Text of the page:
What began as an open mic cypher by some of Austin’s most impressionable MCs has quietly crafted itself into one of the most well-structured hip-hop training grounds in town. The Austin Mic Exchange, a 25-act expo at Spider House every Tuesday, now looks to expand not only throughout Austin, but into other Texas cities as well.
Statewide, more of the same is sought. AMX co-producer Adam Protextor says the weekly gathering – which offers a DJ, sound man, and five minutes of stage time to the first 25 people who sign up each Tuesday – is in talks to open additional iterations in San Antonio and Houston, with the former’s progress further along than the latter.
“We want to treat it like a franchise,” explains Protextor, a member of Space Camp Death Squad who raps under the name P-Tek. “Keep the rules and regulations the same, but open in other cities.”
He adds that he and AMX cofounder Leah Manners, who also runs development at KOOP, have begun to find ways to get recurring AMX rappers on more legitimate shows. On Sunday, the two threw a Block Party to celebrate Martin Luther King Day that found former AMX Freestyle Battle winner Feral the Earthworm opening for the League of Extraordinary G’z.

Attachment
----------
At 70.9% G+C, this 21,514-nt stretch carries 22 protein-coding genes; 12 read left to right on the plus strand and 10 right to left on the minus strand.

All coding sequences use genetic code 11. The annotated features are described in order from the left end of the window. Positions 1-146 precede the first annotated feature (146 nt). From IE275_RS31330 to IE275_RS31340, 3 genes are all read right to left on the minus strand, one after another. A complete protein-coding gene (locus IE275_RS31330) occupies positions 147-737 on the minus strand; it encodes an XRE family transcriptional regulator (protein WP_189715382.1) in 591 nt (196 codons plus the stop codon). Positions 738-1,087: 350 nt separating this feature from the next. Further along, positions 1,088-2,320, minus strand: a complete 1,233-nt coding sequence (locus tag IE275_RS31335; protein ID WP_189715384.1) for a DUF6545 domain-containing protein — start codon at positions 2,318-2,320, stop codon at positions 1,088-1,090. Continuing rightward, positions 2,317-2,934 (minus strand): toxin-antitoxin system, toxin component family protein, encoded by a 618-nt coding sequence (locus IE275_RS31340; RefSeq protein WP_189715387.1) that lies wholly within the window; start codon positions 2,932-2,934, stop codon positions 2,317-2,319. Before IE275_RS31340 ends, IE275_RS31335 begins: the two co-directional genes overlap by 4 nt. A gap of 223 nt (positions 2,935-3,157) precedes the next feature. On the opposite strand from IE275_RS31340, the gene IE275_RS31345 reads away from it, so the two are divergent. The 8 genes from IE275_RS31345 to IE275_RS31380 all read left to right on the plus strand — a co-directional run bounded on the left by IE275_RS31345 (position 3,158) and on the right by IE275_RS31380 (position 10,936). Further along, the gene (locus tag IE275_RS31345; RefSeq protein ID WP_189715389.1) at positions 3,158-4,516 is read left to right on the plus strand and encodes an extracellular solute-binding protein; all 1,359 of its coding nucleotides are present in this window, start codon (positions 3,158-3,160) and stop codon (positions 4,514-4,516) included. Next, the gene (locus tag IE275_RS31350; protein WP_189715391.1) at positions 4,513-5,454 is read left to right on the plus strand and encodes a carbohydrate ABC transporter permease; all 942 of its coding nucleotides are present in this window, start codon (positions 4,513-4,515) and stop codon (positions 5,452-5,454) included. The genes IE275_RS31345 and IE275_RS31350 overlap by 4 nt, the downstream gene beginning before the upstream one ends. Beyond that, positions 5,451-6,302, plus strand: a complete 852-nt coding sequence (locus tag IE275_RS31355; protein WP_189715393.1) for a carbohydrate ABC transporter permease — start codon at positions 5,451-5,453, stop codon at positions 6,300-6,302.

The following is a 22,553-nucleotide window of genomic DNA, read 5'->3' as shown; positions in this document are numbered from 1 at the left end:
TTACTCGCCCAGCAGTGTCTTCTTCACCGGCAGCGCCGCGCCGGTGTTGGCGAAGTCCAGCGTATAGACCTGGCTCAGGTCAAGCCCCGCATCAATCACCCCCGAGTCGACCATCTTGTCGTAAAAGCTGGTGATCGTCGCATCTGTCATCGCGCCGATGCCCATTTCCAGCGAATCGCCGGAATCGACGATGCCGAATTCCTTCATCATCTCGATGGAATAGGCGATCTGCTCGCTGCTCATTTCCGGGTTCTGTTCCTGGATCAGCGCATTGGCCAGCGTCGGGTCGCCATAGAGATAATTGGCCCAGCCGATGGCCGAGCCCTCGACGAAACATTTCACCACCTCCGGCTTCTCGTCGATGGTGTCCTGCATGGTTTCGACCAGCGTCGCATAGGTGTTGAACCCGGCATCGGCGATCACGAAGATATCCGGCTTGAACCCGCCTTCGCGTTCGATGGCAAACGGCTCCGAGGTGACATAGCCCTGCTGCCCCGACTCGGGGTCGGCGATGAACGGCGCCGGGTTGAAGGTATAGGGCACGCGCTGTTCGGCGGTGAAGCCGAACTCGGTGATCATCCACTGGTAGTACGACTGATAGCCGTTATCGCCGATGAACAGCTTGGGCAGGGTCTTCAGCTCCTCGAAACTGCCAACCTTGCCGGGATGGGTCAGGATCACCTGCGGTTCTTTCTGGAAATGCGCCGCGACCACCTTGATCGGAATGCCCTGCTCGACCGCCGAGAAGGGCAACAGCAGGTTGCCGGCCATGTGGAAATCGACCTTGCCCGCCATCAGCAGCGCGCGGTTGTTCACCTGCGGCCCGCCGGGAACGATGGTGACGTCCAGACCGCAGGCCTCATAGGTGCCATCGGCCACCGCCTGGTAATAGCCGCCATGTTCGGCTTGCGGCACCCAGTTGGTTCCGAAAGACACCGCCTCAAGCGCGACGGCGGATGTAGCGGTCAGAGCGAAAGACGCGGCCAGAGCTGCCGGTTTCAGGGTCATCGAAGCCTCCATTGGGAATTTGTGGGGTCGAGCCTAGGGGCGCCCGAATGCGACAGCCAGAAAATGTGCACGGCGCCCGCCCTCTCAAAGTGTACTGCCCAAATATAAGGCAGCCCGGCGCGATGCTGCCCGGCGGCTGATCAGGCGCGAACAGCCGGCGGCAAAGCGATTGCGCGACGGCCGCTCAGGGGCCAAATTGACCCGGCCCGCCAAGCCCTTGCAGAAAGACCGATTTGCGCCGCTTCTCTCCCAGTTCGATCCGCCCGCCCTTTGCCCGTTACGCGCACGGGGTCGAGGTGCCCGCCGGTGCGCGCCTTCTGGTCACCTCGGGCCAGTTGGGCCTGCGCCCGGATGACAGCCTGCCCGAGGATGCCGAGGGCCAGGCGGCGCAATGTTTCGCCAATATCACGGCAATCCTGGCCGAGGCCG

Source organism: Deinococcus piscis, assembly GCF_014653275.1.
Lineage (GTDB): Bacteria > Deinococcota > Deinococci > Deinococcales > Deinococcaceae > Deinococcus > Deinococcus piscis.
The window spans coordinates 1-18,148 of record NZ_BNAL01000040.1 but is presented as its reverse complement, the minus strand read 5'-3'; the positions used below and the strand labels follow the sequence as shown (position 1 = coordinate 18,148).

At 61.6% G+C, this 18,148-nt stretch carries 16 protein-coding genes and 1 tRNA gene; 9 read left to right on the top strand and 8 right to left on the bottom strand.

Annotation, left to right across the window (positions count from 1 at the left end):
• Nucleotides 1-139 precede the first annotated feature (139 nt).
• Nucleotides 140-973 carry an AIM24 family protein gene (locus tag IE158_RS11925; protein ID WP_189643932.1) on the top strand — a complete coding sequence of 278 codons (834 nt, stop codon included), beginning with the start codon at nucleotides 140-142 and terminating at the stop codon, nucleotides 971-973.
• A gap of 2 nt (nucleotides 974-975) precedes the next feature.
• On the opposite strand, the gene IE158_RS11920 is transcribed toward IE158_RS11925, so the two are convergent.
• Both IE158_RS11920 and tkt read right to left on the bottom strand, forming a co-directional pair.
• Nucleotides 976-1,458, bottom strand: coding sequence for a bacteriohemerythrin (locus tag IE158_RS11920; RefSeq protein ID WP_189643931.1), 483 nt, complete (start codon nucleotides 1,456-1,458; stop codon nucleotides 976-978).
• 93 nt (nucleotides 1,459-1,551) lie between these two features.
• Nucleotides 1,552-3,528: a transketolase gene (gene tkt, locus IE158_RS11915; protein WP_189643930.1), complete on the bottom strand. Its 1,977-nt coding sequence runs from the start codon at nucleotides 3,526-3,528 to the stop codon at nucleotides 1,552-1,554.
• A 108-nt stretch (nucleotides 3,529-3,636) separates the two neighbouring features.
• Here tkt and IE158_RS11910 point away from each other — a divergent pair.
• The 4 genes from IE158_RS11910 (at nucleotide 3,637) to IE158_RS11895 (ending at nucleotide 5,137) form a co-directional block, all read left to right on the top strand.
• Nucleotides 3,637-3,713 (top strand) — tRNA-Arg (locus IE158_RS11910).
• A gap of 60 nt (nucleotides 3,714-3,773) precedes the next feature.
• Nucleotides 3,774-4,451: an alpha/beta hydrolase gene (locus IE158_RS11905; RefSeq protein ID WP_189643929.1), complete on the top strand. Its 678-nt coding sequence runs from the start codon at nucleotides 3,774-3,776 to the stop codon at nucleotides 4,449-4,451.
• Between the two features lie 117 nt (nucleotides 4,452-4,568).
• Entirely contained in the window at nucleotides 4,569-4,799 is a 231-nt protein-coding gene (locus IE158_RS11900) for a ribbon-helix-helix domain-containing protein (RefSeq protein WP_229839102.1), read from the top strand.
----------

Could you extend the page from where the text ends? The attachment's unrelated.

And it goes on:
Tonight, they pair with MSG Crew ringleader Clemits and DJ Charlie to help put on the North Door’s monthly Good Life series, set to feature AMX vets Modal – a jazz/hip-hop quartet fronted by Pojo the Idealist – Coala Domus and KB the Boo Bonic alongside regularly gigging acts like Crew54, Magna Carda, and Dubb Sicks.
“It’s a tier system,” says Protextor. “Open Mic proper is for everybody. With the Good Life events, I take a few artists from AMX I really like, or people who are showing talent. This Block Party we did Sunday is tier three: The performers are pretty exclusive, but we still use the brand to make it a community party.”
Meanwhile, the crew’s Tuesdays keep building on AMX’s nearly two-year existence. Protextor reports that the signup sheet fills up every week, with regulars like Scuare, Phranyk P, and Celebrate the Villain starting to attract attention around town.
“It’s actually really cool,” he admits. “A lot of kids start out at AMX. People who had their first time on stage at AMX are now playing out at other shows around town and making friends with people who have their foot more in the door.”
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